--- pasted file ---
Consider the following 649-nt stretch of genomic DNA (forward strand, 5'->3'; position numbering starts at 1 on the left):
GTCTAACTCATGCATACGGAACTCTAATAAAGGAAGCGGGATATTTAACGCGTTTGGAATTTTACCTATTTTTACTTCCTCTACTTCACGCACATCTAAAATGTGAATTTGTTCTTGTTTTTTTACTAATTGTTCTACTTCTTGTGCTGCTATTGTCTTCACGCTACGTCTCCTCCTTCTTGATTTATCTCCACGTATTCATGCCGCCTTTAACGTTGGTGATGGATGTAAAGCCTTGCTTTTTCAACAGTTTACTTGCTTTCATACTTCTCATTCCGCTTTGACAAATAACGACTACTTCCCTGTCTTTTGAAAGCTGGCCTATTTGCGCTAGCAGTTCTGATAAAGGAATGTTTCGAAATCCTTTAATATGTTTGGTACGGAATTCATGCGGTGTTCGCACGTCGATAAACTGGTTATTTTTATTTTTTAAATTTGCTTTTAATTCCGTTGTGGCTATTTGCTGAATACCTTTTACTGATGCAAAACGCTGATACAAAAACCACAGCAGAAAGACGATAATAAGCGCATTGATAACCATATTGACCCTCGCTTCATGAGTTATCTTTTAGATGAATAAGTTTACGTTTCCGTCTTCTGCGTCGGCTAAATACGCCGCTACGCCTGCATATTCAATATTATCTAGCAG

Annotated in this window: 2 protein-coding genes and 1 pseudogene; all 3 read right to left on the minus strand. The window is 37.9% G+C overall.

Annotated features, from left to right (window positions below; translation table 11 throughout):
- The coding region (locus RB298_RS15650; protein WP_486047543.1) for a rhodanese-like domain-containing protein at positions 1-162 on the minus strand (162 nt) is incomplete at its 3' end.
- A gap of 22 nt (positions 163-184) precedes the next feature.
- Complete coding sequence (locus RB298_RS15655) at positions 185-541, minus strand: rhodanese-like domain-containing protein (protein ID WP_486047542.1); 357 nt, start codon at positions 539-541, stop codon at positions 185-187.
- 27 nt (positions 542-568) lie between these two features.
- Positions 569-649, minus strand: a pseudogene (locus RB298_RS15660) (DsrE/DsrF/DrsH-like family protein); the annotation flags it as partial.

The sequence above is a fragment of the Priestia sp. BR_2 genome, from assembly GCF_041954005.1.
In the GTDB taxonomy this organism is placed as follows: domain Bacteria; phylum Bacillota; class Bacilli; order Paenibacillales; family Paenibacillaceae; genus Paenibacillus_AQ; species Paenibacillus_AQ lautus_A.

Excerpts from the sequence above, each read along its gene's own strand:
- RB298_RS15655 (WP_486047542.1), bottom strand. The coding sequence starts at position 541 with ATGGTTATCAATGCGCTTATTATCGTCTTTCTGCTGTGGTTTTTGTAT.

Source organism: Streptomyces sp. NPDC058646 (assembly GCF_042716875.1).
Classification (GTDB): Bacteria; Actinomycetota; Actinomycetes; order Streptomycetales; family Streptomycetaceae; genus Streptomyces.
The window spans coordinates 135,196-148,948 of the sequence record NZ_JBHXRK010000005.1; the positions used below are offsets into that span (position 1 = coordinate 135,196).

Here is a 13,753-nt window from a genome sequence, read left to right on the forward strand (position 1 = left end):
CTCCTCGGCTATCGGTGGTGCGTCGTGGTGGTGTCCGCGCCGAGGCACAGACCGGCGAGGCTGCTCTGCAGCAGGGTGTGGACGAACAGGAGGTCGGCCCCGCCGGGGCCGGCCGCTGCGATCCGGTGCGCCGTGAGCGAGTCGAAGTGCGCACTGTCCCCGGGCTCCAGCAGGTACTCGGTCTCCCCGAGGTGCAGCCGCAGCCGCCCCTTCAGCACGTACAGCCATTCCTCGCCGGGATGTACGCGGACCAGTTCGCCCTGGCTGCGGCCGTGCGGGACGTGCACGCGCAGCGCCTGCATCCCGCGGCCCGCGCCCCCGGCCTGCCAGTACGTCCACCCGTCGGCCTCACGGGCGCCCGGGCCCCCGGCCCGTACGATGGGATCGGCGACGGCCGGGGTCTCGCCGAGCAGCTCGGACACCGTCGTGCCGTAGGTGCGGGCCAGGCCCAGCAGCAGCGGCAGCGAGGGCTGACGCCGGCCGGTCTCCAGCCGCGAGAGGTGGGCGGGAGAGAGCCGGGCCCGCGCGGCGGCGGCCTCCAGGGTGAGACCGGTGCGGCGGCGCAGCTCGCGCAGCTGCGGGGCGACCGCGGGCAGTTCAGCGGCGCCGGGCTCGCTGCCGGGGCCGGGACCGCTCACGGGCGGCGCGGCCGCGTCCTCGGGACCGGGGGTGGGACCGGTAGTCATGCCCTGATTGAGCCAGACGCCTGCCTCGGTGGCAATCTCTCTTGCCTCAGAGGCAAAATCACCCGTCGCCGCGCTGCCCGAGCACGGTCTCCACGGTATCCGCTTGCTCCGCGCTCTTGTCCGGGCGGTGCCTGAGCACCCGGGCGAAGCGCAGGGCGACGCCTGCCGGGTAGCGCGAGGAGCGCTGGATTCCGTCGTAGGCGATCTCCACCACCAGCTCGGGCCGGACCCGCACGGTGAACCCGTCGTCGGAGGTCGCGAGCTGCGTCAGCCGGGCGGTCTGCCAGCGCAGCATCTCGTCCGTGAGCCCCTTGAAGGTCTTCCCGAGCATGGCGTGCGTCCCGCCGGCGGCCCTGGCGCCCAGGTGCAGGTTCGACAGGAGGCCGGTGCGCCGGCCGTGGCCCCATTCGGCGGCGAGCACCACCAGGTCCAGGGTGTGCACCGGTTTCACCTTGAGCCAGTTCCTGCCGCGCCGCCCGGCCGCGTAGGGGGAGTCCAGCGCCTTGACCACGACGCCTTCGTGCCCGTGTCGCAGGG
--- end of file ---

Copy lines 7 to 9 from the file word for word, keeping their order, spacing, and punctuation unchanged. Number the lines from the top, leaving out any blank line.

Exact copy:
- Complete coding sequence (locus RB298_RS15655) at positions 185-541, minus strand: rhodanese-like domain-containing protein (protein ID WP_486047542.1); 357 nt, start codon at positions 539-541, stop codon at positions 185-187.
- 27 nt (positions 542-568) lie between these two features.
- Positions 569-649, minus strand: a pseudogene (locus RB298_RS15660) (DsrE/DsrF/DrsH-like family protein); the annotation flags it as partial.